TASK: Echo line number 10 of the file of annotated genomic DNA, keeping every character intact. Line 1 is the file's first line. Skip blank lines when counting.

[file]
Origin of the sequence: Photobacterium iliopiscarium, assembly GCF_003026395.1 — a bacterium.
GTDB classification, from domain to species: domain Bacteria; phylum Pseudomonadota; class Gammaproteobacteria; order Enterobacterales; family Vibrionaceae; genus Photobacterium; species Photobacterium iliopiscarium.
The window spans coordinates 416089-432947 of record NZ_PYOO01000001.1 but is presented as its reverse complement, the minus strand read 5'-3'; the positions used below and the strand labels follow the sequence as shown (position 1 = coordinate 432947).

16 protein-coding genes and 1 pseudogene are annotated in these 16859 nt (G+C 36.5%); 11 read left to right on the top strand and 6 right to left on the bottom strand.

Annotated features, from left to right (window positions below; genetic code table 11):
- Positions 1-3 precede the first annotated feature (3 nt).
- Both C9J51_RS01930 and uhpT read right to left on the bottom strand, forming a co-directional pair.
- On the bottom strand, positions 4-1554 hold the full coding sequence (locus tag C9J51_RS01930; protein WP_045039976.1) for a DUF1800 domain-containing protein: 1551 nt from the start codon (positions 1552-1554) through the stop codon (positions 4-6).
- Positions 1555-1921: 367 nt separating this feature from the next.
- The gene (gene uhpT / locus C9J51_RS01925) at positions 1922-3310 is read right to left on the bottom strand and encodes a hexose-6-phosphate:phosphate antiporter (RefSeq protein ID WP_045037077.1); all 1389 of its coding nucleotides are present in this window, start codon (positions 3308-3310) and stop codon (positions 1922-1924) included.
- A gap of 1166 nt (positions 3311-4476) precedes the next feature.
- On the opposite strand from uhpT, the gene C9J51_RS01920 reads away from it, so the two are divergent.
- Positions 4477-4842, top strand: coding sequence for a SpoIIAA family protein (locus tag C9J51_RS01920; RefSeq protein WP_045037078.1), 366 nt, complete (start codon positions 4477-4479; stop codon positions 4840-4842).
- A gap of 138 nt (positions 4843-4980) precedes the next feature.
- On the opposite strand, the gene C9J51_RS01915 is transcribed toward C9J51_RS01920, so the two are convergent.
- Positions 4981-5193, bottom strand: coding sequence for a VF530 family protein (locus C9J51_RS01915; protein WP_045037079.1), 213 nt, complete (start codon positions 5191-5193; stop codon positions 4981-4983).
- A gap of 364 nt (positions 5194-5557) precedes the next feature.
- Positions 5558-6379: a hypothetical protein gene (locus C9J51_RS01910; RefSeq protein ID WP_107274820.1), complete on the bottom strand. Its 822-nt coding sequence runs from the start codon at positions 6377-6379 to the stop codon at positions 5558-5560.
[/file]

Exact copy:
- The gene (gene uhpT / locus C9J51_RS01925) at positions 1922-3310 is read right to left on the bottom strand and encodes a hexose-6-phosphate:phosphate antiporter (RefSeq protein ID WP_045037077.1); all 1389 of its coding nucleotides are present in this window, start codon (positions 3308-3310) and stop codon (positions 1922-1924) included.